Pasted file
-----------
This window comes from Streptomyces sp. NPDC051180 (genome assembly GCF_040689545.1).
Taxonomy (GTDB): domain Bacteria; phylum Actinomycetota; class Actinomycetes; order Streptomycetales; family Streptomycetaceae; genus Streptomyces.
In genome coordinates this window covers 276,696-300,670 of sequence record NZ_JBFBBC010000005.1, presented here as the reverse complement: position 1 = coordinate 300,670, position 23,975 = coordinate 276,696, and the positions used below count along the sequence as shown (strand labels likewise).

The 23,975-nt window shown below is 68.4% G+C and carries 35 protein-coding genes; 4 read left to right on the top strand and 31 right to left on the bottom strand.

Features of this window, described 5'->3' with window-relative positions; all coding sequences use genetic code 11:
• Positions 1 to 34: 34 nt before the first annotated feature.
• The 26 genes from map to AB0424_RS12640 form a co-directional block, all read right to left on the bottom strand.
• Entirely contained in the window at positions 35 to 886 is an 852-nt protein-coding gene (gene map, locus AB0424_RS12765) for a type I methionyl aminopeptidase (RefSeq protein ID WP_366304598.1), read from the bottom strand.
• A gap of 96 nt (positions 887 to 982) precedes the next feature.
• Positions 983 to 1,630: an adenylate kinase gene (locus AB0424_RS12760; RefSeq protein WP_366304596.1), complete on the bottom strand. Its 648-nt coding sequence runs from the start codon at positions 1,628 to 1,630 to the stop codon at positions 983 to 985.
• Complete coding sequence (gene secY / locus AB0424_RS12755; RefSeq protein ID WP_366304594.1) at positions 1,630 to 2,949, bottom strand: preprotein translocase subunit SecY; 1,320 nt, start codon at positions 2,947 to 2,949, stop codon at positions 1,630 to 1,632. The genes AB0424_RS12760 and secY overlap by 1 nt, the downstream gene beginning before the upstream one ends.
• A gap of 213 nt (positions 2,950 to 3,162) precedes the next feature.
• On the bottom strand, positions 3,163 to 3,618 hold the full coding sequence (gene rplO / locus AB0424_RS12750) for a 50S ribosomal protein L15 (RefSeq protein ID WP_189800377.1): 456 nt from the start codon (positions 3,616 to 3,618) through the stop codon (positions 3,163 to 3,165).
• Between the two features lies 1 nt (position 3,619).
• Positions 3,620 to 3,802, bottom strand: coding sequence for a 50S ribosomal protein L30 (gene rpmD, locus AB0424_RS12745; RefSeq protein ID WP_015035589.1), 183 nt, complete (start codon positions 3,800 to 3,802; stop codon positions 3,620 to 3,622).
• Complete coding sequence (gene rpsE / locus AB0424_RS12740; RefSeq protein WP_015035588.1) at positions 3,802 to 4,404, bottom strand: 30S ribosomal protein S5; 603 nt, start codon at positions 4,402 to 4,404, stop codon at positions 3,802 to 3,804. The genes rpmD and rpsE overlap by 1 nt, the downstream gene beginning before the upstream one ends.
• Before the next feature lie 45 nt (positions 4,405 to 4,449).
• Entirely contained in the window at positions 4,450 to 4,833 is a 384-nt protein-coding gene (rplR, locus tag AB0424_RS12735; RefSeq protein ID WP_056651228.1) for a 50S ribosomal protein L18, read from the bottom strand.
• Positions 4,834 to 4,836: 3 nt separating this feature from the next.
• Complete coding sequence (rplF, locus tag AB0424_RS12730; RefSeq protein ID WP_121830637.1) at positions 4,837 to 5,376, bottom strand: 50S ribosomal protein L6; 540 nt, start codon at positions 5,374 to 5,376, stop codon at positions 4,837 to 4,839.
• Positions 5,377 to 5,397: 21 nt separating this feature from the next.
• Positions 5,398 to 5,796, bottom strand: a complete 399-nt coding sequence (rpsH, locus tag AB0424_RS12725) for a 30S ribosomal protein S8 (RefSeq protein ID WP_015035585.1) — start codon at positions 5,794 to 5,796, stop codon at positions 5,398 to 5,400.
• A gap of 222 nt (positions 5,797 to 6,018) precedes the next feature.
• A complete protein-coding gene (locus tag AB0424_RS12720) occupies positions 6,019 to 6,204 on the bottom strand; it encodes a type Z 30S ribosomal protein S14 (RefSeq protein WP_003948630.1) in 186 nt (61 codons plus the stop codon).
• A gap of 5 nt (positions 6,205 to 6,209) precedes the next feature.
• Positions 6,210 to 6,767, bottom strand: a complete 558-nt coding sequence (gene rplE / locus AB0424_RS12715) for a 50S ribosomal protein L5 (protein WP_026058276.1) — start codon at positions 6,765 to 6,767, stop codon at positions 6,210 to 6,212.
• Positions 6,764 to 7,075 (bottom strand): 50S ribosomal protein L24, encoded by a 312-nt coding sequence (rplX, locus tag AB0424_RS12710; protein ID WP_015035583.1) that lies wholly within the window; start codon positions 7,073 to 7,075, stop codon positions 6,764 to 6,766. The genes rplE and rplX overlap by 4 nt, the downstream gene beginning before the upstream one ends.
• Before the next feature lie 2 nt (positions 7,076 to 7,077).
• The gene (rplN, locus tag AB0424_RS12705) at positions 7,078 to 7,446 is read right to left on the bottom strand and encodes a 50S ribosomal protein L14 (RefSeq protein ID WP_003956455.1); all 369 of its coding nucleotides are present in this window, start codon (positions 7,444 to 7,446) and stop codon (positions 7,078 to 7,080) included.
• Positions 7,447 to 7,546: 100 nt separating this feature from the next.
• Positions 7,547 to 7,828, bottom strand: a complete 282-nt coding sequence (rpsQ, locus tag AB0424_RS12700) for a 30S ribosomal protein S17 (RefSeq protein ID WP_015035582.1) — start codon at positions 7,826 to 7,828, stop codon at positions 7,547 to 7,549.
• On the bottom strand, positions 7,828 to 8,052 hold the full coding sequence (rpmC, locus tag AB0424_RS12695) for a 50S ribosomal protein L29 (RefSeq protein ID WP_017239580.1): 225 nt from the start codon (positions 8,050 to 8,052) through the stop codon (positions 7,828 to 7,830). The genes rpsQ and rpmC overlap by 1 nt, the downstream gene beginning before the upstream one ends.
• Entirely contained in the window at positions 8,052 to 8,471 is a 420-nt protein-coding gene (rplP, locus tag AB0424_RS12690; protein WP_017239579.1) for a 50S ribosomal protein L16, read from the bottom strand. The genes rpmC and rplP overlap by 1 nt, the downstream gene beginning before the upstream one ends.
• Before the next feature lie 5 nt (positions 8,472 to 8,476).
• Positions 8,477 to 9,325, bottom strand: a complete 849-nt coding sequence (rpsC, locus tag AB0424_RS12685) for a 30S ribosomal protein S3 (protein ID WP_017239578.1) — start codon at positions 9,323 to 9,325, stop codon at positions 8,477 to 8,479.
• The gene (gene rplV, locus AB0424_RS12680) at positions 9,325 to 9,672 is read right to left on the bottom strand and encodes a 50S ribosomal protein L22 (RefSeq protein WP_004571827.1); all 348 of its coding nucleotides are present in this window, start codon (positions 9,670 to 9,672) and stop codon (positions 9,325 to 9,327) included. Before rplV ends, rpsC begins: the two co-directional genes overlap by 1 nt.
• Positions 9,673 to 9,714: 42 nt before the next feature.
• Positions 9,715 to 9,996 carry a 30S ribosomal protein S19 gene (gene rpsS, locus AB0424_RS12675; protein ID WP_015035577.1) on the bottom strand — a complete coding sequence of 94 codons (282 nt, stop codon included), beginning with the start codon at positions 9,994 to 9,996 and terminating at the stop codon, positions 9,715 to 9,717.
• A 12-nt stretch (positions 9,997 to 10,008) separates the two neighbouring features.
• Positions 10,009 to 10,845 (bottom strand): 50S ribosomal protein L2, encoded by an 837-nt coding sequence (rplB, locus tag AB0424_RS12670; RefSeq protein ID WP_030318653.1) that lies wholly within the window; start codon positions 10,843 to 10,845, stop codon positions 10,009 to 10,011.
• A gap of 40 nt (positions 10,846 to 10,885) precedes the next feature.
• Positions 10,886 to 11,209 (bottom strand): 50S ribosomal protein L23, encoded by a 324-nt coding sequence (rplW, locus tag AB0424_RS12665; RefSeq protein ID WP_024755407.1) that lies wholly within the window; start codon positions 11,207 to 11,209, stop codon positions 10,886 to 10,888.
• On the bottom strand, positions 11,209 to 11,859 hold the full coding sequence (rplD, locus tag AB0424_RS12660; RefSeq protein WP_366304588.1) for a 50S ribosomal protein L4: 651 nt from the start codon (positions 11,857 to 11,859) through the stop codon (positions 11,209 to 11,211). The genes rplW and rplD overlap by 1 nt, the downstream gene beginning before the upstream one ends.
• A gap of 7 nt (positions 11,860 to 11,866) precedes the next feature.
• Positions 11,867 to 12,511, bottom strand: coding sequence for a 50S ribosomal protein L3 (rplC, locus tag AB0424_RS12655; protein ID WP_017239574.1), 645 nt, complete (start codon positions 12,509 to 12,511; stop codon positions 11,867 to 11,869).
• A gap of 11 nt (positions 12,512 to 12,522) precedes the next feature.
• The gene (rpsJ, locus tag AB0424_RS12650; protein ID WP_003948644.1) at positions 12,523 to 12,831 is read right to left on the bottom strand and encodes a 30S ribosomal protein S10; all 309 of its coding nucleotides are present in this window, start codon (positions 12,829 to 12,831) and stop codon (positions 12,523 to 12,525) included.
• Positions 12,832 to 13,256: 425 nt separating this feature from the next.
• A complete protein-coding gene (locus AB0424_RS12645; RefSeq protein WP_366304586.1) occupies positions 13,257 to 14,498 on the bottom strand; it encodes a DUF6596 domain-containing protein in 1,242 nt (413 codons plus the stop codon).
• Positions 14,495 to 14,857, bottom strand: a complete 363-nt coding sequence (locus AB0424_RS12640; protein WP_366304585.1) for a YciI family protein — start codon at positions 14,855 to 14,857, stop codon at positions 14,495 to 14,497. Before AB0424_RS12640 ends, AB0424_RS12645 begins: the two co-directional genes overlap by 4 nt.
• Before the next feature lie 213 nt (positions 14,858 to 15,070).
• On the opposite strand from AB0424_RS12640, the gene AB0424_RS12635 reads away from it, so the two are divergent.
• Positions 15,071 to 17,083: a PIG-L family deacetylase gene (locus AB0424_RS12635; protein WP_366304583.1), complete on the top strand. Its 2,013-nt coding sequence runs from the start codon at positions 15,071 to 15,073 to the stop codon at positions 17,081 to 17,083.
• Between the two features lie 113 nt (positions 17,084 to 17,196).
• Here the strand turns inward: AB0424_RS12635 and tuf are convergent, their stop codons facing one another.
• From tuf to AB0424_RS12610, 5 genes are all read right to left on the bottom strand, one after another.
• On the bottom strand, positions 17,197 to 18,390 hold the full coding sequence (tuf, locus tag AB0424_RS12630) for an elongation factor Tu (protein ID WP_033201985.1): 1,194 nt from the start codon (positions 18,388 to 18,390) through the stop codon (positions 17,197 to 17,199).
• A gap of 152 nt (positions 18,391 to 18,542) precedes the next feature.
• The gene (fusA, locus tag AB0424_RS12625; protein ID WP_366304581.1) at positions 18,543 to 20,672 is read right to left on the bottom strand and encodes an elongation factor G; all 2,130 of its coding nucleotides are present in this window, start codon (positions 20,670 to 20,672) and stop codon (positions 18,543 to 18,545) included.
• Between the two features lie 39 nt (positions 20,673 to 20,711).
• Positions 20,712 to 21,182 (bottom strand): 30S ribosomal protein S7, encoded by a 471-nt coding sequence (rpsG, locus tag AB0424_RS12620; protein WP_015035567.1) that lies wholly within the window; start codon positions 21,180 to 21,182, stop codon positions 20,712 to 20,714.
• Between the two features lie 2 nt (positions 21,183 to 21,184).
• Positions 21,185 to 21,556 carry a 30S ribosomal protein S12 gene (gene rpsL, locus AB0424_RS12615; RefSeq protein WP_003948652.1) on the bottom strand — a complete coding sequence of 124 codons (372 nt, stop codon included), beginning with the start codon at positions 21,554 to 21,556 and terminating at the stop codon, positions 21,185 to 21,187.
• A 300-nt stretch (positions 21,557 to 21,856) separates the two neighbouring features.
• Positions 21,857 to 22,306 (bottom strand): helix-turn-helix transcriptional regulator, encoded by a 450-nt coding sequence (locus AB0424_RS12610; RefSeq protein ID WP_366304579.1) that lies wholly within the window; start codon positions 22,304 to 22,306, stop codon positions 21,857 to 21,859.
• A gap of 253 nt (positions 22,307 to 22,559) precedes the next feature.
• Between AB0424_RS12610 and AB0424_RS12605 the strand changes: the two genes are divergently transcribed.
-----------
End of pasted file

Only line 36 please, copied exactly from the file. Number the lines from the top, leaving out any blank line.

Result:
• The gene (gene rplV, locus AB0424_RS12680) at positions 9,325 to 9,672 is read right to left on the bottom strand and encodes a 50S ribosomal protein L22 (RefSeq protein WP_004571827.1); all 348 of its coding nucleotides are present in this window, start codon (positions 9,670 to 9,672) and stop codon (positions 9,325 to 9,327) included. Before rplV ends, rpsC begins: the two co-directional genes overlap by 1 nt.